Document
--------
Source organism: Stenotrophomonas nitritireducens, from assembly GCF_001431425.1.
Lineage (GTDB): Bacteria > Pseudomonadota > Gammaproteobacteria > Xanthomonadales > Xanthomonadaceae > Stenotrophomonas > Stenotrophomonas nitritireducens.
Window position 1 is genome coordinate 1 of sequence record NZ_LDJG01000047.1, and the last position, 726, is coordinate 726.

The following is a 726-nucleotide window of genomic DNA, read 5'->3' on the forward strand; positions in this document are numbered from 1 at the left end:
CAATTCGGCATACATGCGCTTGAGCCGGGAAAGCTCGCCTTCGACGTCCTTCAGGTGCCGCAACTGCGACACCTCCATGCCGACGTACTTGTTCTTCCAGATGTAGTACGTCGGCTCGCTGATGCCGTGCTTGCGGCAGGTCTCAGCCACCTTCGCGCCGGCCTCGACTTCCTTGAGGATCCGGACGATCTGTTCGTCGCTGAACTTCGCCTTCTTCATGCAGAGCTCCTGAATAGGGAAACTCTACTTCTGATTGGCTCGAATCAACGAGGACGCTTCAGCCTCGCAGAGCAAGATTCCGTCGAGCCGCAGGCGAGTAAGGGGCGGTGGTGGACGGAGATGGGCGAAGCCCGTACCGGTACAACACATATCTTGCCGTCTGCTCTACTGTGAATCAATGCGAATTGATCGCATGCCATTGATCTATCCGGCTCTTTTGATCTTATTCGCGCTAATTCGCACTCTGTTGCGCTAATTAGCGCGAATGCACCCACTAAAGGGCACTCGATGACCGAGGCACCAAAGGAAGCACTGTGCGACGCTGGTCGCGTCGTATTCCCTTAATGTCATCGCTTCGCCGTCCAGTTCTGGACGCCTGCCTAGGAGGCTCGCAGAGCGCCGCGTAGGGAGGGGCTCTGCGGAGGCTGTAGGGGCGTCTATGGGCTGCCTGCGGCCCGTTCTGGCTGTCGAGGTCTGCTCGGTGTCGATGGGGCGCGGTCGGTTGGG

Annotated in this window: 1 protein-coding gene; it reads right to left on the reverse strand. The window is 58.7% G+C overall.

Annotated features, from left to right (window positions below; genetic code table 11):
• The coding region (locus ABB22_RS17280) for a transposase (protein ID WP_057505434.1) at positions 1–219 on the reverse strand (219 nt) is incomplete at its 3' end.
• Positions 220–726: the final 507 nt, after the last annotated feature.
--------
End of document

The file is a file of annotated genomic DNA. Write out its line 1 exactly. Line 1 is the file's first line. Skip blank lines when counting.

Source organism: Stenotrophomonas nitritireducens, from assembly GCF_001431425.1.